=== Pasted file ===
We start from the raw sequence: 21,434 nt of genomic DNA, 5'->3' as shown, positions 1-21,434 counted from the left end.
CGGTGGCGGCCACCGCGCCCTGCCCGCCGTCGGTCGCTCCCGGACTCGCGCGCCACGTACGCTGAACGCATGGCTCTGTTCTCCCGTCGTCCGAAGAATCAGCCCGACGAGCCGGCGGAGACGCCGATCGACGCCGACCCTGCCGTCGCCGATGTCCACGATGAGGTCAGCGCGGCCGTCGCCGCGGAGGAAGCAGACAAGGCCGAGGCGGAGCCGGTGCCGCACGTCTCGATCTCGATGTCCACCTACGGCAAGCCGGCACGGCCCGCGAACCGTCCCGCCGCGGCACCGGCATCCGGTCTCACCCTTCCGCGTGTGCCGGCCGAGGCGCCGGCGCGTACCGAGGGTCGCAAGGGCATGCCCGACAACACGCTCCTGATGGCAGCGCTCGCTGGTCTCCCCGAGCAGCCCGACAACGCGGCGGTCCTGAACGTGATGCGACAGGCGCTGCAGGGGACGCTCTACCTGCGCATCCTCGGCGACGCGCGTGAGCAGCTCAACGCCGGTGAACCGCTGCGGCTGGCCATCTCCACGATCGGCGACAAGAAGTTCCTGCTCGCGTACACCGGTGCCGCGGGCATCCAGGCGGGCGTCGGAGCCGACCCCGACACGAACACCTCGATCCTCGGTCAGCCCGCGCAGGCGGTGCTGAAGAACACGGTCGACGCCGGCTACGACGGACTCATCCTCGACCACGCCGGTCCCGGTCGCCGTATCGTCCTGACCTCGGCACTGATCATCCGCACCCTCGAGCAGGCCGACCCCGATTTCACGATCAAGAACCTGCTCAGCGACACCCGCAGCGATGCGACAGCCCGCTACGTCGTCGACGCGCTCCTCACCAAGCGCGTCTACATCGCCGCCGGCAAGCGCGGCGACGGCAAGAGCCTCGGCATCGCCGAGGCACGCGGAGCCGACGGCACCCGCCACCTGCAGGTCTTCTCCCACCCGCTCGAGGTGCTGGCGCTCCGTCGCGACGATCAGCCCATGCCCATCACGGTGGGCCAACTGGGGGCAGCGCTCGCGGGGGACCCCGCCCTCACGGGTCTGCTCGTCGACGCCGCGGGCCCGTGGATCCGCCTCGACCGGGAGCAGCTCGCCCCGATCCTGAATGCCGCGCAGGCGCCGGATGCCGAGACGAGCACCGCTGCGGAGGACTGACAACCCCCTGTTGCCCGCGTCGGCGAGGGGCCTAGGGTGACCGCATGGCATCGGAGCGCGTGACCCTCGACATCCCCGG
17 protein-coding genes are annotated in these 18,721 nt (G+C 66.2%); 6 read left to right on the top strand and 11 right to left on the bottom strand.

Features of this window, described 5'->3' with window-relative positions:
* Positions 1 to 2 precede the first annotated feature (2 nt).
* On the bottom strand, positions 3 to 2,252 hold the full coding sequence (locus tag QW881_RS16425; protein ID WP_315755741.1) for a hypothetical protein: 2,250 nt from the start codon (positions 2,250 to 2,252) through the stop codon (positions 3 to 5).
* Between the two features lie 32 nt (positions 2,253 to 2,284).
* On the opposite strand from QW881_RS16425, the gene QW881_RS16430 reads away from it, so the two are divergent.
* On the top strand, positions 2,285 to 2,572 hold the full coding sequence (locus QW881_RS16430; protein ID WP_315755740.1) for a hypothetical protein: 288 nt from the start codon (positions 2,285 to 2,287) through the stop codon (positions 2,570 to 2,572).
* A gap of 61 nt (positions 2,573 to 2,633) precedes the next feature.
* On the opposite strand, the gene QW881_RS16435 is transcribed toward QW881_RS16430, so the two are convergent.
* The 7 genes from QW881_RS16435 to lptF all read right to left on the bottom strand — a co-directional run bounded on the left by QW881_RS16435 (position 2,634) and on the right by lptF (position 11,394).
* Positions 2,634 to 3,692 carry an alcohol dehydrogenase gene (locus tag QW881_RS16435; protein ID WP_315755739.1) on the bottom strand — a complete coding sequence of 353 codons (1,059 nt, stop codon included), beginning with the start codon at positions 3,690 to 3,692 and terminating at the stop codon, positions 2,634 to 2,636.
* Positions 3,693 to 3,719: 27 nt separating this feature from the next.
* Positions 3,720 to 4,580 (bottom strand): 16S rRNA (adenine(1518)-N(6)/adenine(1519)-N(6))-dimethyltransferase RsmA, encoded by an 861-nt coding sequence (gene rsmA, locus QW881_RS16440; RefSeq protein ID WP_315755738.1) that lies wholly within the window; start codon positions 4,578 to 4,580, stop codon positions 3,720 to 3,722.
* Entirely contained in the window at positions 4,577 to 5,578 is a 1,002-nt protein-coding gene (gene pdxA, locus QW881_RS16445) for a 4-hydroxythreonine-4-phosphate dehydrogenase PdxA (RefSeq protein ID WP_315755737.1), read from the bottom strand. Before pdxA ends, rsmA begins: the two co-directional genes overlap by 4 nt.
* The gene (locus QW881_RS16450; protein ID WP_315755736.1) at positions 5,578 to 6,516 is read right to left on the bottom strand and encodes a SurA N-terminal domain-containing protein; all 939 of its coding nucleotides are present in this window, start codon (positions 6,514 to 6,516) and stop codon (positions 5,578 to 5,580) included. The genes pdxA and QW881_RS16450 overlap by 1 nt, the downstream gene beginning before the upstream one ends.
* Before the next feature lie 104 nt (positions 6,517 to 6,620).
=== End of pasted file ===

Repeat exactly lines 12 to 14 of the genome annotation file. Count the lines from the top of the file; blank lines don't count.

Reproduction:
* The 7 genes from QW881_RS16435 to lptF all read right to left on the bottom strand — a co-directional run bounded on the left by QW881_RS16435 (position 2,634) and on the right by lptF (position 11,394).
* Positions 2,634 to 3,692 carry an alcohol dehydrogenase gene (locus tag QW881_RS16435; protein ID WP_315755739.1) on the bottom strand — a complete coding sequence of 353 codons (1,059 nt, stop codon included), beginning with the start codon at positions 3,690 to 3,692 and terminating at the stop codon, positions 2,634 to 2,636.
* Positions 3,693 to 3,719: 27 nt separating this feature from the next.